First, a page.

things much better ).
That means Ballmer's point :
"universal medium by which Web
sites and users of Web sites communicate,"
is *perfectly* reasonable. I see no hype here. If somebody
thinks that Ballmer is wrong and the medium would be built
on top of binary ( Corba) / and/or simplified ( HTML, csv e t.c)
and/or some other way - that somebody will just make
another 'prediction' ( like: Corba will take over and will become
that 'universal medium'. ).
But I see absolutely no hype. Ballmer says that Web will be
built on XML instead of HTML.
Is is legal to call HTML 'universal medium' of current Web ?
I think it is. That means it is also legal to call XML
'universal medium' of the tomorrow's Web.
Encoding data in XML will let various platforms "talk" to each other.
This is key to taking e-commerce and e-government to the next level,
No hype here.
When *any* system allows an option to serialize
some data into 'open' text format such a system is
*always* *much* more scalable than the same system
with no such ability. Just imagine if Adobe Frame Maker
with have no MIF format.
The biggest obstacle for interoperability are vendors.
I don't know why vendors are closing their formats.
1. XML 'forces' proprietary system to behave
in 'more open' fasion. ( Politicaly ).
2. 1. XML 'forces' proprietary system to behave
in 'more open' fasion. ( Technicaly ).
Nobody prevents vendors to ship 'unreadable' XML file,
but having it in XML at least simplifies the process of hacking
the format, when you have to write some extension
for yet another proprietary system.
Is it trivial simplification when you need to reverese-engeneer
'closed' text file but not 'closed' binary file? Yes it is trivial.
But is *is* a simplification in the core part of dataflow / data.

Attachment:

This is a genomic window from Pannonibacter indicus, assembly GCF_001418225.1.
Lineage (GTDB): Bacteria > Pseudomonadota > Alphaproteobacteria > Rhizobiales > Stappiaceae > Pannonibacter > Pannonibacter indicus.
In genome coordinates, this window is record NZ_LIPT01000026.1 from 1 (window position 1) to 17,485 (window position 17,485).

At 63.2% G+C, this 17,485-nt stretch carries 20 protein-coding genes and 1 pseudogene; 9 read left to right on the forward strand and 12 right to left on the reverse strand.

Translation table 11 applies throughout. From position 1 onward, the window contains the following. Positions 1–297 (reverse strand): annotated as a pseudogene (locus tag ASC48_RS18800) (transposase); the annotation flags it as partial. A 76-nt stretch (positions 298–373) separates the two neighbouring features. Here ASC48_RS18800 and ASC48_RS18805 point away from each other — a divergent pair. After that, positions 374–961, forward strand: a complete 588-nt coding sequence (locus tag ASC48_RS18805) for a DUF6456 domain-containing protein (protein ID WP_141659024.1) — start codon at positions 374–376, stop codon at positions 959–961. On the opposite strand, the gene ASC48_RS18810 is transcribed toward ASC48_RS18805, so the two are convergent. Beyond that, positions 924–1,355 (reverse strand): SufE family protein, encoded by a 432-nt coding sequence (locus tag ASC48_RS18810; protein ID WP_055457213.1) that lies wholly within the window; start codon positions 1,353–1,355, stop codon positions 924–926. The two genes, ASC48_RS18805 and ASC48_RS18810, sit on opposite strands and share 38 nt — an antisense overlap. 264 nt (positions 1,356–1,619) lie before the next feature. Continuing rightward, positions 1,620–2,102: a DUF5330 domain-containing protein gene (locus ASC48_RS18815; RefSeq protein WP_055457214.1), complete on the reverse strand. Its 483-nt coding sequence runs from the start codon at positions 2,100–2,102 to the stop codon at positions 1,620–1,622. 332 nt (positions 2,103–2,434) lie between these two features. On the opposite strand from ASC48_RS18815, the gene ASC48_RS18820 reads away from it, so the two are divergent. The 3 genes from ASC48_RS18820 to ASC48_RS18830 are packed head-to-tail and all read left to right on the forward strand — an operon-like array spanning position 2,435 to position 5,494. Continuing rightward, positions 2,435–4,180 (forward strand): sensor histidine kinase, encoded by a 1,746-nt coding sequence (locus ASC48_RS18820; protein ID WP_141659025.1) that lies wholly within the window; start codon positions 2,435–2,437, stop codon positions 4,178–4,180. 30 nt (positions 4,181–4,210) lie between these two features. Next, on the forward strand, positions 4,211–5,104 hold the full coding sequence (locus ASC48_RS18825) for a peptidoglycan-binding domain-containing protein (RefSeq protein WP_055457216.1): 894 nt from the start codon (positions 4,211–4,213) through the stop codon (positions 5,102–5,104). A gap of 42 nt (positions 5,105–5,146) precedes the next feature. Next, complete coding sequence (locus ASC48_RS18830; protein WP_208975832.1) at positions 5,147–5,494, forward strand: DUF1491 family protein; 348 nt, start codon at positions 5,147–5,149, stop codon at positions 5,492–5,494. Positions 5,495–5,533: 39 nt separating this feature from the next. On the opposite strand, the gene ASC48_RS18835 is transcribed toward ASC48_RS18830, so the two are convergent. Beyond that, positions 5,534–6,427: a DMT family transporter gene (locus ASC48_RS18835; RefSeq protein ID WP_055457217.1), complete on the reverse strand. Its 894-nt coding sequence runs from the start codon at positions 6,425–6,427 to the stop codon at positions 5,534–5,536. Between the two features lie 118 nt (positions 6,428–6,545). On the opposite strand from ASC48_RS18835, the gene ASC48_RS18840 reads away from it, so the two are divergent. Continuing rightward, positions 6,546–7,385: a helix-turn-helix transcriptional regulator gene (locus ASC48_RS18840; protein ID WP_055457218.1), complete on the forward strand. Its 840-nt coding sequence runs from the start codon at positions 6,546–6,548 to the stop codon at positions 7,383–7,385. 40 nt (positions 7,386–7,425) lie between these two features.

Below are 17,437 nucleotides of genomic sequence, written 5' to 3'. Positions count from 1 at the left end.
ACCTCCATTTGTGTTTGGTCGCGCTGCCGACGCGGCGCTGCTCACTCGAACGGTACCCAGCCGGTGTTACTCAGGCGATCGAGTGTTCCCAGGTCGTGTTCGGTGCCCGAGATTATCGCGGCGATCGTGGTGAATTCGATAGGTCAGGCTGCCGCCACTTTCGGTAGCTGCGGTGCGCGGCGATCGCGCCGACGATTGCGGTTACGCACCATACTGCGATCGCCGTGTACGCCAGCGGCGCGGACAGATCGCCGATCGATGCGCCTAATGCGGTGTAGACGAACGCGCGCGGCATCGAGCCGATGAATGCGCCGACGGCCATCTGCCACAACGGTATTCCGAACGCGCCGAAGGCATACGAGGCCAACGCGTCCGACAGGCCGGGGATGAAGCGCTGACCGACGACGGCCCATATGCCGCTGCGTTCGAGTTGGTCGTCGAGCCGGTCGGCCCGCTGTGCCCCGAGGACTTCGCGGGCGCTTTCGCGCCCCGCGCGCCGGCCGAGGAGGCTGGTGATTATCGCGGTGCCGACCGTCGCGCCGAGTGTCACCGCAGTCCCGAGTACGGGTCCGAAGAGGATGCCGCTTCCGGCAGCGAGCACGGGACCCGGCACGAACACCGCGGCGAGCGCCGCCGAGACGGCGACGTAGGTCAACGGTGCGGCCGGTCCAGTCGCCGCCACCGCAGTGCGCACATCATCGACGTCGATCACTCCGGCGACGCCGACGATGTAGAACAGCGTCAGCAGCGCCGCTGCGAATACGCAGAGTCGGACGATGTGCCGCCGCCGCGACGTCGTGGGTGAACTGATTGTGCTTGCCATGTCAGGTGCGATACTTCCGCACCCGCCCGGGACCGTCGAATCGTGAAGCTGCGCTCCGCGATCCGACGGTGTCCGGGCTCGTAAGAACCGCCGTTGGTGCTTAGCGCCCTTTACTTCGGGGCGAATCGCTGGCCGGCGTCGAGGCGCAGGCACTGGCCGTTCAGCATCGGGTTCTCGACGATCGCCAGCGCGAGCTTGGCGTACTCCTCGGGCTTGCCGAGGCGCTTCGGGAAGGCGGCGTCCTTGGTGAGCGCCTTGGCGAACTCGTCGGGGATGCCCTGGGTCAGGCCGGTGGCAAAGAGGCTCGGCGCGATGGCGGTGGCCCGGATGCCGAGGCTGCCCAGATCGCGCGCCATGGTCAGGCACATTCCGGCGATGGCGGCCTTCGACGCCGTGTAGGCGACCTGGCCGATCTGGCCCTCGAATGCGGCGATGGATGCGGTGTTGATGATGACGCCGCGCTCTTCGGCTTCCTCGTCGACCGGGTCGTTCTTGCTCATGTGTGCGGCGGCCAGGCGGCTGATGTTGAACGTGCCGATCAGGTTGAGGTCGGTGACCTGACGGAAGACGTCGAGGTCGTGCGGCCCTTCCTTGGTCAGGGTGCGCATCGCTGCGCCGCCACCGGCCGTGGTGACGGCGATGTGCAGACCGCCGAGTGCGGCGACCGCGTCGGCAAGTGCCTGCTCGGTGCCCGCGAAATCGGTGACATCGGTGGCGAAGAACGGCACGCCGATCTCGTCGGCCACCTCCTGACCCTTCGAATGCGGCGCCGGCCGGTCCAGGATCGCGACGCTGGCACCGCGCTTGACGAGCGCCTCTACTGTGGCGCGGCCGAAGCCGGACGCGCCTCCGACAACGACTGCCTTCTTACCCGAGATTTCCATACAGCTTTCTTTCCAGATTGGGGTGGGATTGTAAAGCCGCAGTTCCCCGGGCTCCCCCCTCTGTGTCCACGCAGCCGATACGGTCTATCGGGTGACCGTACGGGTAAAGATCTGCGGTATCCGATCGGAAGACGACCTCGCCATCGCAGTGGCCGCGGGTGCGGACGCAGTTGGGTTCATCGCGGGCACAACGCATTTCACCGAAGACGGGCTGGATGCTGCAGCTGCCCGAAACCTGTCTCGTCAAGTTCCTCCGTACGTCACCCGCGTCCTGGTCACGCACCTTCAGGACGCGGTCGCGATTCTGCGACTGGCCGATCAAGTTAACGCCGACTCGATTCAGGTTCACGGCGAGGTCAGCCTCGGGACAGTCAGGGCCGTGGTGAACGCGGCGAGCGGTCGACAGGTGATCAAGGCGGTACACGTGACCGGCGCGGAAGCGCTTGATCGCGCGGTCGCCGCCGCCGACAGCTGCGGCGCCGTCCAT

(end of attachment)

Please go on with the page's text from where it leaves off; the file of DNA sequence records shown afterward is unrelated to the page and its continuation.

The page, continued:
( See above ).
> Thanks for setting me straight ... it's scary to look back on such hype; it
> reminds me of 1997 or so when Java was hyped as the Windows-killing
> universal client... and of 1998 when it was considered a failure for not
> sending Bill G. to the poorhouse. We should probably get ready for a spate
> of "XML didn't solve the world's problems, so it's dead" articles. Sigh.
Hyping Java to kill Windows on the client side was just plain
( Let me not explain what particular technical mistakes have
been made by designers of Java language, I think those who
are aware of Java internals already know what I mean. People
who wrote Juice have some nice explanations on their website,
and early books written by some of Java inventors also
have some reasonable and honest statements.
Don't know what happens in second editions of the
I don't see any hype of this kind in Ballmer's quotes. I see
no statements which are stupid from technical standpoit.
More. I agree with Ballmer from technical standpoint.
I see a lot of hype from people who are making money
publishing some stupid articles and playing some
political games instead of being honest and responsible
( I mean some journalists ). But that's typical thing. It has
nothing to do with the technology. Politics and media walk
hand by hand in any country.
I don't think Ballmer should be in any way blamed for the
quotes I found in this article. Probably there is some
other URL somewhere?
PS. Can't belive I'm defending MS CEO ;-)